U.S. interest rates can likely remain low through at least 2017, with no clear sense yet of whether the new Trump administration's policies will touch off higher inflation or growth, St. Louis Federal Reserve Bank President James Bullard said on Thursday.
The U.S. economy will remain in a low interest rate "regime" for perhaps two to three more years, St. Louis Federal Reserve President James Bullard said on Thursday, repeating his call that a single interest rate increase would be adequate for the foreseeable future.
St. Louis Federal Reserve President James Bullard said on Monday global markets appear to be "well-prepared" for a summer interest rate hike from the Fed, although he did not specify a date for the policy move.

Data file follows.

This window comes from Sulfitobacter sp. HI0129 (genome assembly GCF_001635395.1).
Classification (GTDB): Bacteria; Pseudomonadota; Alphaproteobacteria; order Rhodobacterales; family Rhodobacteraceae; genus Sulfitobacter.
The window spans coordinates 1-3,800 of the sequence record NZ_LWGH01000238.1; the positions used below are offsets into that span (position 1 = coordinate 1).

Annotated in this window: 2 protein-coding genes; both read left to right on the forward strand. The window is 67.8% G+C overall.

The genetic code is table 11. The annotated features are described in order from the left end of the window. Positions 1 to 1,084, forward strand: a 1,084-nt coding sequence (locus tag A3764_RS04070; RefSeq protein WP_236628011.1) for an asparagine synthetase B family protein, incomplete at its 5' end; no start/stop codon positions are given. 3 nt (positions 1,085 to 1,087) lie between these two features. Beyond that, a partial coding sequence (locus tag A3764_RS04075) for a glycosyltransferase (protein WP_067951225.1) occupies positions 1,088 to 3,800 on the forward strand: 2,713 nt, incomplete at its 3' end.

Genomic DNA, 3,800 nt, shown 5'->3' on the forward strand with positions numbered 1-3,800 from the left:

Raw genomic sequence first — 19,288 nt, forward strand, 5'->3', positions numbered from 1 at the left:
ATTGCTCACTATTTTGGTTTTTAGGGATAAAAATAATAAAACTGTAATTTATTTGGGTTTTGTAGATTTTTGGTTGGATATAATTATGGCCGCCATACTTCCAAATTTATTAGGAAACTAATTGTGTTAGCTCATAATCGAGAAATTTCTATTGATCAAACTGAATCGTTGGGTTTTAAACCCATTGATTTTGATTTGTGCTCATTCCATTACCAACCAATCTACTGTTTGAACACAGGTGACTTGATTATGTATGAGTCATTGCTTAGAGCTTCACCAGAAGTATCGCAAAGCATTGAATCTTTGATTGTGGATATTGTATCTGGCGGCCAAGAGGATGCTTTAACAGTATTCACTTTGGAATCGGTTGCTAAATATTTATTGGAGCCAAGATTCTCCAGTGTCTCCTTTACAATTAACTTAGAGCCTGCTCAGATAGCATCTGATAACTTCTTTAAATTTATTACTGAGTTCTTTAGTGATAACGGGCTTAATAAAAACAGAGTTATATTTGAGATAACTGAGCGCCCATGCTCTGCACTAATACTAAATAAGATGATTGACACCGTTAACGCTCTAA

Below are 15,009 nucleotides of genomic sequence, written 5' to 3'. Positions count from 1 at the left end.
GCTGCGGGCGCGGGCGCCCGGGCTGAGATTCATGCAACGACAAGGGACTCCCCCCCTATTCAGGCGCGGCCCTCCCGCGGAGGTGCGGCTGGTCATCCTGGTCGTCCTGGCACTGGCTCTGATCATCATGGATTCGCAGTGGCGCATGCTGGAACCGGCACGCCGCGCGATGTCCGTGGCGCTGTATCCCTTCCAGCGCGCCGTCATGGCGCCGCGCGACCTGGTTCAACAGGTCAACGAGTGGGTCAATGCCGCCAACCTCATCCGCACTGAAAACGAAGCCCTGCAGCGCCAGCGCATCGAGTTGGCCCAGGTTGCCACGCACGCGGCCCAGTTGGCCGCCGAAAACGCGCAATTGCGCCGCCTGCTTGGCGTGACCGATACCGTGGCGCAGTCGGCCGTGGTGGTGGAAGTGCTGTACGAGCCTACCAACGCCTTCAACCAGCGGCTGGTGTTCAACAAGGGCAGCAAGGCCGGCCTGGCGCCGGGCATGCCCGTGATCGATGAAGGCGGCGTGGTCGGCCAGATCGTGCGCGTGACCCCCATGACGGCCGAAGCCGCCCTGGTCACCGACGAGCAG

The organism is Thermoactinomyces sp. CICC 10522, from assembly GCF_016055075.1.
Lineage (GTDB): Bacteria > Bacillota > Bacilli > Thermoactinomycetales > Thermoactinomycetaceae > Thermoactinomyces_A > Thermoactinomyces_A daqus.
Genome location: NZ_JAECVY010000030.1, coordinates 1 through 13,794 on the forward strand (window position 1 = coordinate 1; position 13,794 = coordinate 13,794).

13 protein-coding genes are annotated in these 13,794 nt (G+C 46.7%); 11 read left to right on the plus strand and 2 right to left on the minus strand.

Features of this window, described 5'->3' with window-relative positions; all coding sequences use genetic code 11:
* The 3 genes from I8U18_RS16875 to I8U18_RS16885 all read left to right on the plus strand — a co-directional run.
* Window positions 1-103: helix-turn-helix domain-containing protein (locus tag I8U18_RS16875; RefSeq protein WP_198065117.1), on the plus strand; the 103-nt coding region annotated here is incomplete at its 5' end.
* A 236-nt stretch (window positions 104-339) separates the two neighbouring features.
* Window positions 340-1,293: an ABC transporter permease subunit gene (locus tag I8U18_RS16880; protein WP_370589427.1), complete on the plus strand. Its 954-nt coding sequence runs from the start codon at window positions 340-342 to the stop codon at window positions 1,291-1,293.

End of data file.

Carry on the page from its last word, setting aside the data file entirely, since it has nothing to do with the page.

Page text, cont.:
Federal Reserve Bank of St. Louis President James Bullard said U.S. unemployment may drop to 6.5% by the middle of next year and prompt the central bank to raise its benchmark interest rate from near zero.
Federal Reserve Bank of St. Louis President James Bullard said central bank stimulus has been ramped up this year with the decision to increase outright bond purchases to $85 billion a month and that a growing balance sheet could be complicated to unwind.